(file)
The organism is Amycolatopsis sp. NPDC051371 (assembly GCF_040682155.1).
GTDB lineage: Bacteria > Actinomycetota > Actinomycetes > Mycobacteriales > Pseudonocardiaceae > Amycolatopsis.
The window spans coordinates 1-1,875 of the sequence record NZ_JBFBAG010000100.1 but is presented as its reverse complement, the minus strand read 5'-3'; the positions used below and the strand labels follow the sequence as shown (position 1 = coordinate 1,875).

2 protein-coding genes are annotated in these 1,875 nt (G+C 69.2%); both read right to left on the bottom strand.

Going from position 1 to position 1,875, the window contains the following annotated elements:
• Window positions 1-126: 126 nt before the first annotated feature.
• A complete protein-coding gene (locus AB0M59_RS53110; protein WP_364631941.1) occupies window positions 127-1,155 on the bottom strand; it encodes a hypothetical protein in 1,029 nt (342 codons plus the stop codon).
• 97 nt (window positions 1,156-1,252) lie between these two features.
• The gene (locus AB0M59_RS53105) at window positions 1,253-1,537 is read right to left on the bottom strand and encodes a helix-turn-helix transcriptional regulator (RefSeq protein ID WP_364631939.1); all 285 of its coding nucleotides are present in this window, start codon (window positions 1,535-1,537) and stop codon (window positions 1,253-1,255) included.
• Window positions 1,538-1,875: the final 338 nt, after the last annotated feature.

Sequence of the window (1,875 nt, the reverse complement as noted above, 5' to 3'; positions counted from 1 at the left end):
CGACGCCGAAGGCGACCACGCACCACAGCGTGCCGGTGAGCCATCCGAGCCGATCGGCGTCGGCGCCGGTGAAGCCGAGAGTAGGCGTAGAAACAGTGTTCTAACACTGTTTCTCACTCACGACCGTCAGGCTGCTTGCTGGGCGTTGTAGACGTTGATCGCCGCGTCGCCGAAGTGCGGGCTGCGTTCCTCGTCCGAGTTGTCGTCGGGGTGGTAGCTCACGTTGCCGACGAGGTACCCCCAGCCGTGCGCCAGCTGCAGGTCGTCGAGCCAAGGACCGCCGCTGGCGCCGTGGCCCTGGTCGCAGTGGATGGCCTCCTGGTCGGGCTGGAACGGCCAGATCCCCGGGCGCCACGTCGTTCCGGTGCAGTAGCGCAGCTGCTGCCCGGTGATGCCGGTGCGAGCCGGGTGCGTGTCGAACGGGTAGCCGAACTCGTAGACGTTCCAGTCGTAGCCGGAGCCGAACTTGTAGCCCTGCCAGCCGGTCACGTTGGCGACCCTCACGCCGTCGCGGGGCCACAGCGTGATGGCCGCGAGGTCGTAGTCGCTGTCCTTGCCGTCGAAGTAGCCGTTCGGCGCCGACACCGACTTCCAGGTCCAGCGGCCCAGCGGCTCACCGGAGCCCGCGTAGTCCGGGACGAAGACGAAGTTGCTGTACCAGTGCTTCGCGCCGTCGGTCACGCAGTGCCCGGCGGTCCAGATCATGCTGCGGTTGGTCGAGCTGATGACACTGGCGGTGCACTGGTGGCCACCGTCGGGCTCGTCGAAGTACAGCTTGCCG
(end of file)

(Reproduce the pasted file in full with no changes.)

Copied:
The organism is Amycolatopsis sp. NPDC051371 (assembly GCF_040682155.1).
GTDB lineage: Bacteria > Actinomycetota > Actinomycetes > Mycobacteriales > Pseudonocardiaceae > Amycolatopsis.
The window spans coordinates 1-1,875 of the sequence record NZ_JBFBAG010000100.1 but is presented as its reverse complement, the minus strand read 5'-3'; the positions used below and the strand labels follow the sequence as shown (position 1 = coordinate 1,875).

2 protein-coding genes are annotated in these 1,875 nt (G+C 69.2%); both read right to left on the bottom strand.

Going from position 1 to position 1,875, the window contains the following annotated elements:
• Window positions 1-126: 126 nt before the first annotated feature.
• A complete protein-coding gene (locus AB0M59_RS53110; protein WP_364631941.1) occupies window positions 127-1,155 on the bottom strand; it encodes a hypothetical protein in 1,029 nt (342 codons plus the stop codon).
• 97 nt (window positions 1,156-1,252) lie between these two features.
• The gene (locus AB0M59_RS53105) at window positions 1,253-1,537 is read right to left on the bottom strand and encodes a helix-turn-helix transcriptional regulator (RefSeq protein ID WP_364631939.1); all 285 of its coding nucleotides are present in this window, start codon (window positions 1,535-1,537) and stop codon (window positions 1,253-1,255) included.
• Window positions 1,538-1,875: the final 338 nt, after the last annotated feature.

Sequence of the window (1,875 nt, the reverse complement as noted above, 5' to 3'; positions counted from 1 at the left end):
CGACGCCGAAGGCGACCACGCACCACAGCGTGCCGGTGAGCCATCCGAGCCGATCGGCGTCGGCGCCGGTGAAGCCGAGAGTAGGCGTAGAAACAGTGTTCTAACACTGTTTCTCACTCACGACCGTCAGGCTGCTTGCTGGGCGTTGTAGACGTTGATCGCCGCGTCGCCGAAGTGCGGGCTGCGTTCCTCGTCCGAGTTGTCGTCGGGGTGGTAGCTCACGTTGCCGACGAGGTACCCCCAGCCGTGCGCCAGCTGCAGGTCGTCGAGCCAAGGACCGCCGCTGGCGCCGTGGCCCTGGTCGCAGTGGATGGCCTCCTGGTCGGGCTGGAACGGCCAGATCCCCGGGCGCCACGTCGTTCCGGTGCAGTAGCGCAGCTGCTGCCCGGTGATGCCGGTGCGAGCCGGGTGCGTGTCGAACGGGTAGCCGAACTCGTAGACGTTCCAGTCGTAGCCGGAGCCGAACTTGTAGCCCTGCCAGCCGGTCACGTTGGCGACCCTCACGCCGTCGCGGGGCCACAGCGTGATGGCCGCGAGGTCGTAGTCGCTGTCCTTGCCGTCGAAGTAGCCGTTCGGCGCCGACACCGACTTCCAGGTCCAGCGGCCCAGCGGCTCACCGGAGCCCGCGTAGTCCGGGACGAAGACGAAGTTGCTGTACCAGTGCTTCGCGCCGTCGGTCACGCAGTGCCCGGCGGTCCAGATCATGCTGCGGTTGGTCGAGCTGATGACACTGGCGGTGCACTGGTGGCCACCGTCGGGCTCGTCGAAGTACAGCTTGCCG